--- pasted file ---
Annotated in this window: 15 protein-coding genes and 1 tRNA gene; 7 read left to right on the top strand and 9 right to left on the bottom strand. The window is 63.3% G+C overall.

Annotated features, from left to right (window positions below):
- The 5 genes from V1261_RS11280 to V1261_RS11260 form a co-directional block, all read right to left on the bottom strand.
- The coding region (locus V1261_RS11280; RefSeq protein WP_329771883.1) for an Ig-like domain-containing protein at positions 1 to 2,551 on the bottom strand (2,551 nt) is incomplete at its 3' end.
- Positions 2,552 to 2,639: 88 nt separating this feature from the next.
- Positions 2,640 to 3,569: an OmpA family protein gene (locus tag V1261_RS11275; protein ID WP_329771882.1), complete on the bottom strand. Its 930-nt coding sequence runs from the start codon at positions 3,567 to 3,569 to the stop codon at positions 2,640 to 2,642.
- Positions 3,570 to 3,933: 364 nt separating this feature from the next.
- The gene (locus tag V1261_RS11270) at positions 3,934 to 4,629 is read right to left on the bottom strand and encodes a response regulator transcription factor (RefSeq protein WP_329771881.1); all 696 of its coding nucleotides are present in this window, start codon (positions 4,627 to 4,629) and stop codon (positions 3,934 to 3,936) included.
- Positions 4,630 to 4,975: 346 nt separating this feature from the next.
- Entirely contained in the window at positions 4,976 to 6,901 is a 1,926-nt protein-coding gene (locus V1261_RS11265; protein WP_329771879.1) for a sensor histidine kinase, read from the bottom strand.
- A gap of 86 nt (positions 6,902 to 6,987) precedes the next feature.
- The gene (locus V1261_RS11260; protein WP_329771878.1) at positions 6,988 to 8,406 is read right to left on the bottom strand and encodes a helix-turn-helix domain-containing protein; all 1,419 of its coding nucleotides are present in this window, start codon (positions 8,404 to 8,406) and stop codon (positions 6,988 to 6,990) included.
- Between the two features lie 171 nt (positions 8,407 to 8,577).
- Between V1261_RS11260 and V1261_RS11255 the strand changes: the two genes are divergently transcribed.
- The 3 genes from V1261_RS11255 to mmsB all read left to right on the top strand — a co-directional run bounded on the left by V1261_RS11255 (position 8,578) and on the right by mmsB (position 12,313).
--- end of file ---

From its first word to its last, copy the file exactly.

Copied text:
Annotated in this window: 15 protein-coding genes and 1 tRNA gene; 7 read left to right on the top strand and 9 right to left on the bottom strand. The window is 63.3% G+C overall.

Annotated features, from left to right (window positions below):
- The 5 genes from V1261_RS11280 to V1261_RS11260 form a co-directional block, all read right to left on the bottom strand.
- The coding region (locus V1261_RS11280; RefSeq protein WP_329771883.1) for an Ig-like domain-containing protein at positions 1 to 2,551 on the bottom strand (2,551 nt) is incomplete at its 3' end.
- Positions 2,552 to 2,639: 88 nt separating this feature from the next.
- Positions 2,640 to 3,569: an OmpA family protein gene (locus tag V1261_RS11275; protein ID WP_329771882.1), complete on the bottom strand. Its 930-nt coding sequence runs from the start codon at positions 3,567 to 3,569 to the stop codon at positions 2,640 to 2,642.
- Positions 3,570 to 3,933: 364 nt separating this feature from the next.
- The gene (locus tag V1261_RS11270) at positions 3,934 to 4,629 is read right to left on the bottom strand and encodes a response regulator transcription factor (RefSeq protein WP_329771881.1); all 696 of its coding nucleotides are present in this window, start codon (positions 4,627 to 4,629) and stop codon (positions 3,934 to 3,936) included.
- Positions 4,630 to 4,975: 346 nt separating this feature from the next.
- Entirely contained in the window at positions 4,976 to 6,901 is a 1,926-nt protein-coding gene (locus V1261_RS11265; protein WP_329771879.1) for a sensor histidine kinase, read from the bottom strand.
- A gap of 86 nt (positions 6,902 to 6,987) precedes the next feature.
- The gene (locus V1261_RS11260; protein WP_329771878.1) at positions 6,988 to 8,406 is read right to left on the bottom strand and encodes a helix-turn-helix domain-containing protein; all 1,419 of its coding nucleotides are present in this window, start codon (positions 8,404 to 8,406) and stop codon (positions 6,988 to 6,990) included.
- Between the two features lie 171 nt (positions 8,407 to 8,577).
- Between V1261_RS11260 and V1261_RS11255 the strand changes: the two genes are divergently transcribed.
- The 3 genes from V1261_RS11255 to mmsB all read left to right on the top strand — a co-directional run bounded on the left by V1261_RS11255 (position 8,578) and on the right by mmsB (position 12,313).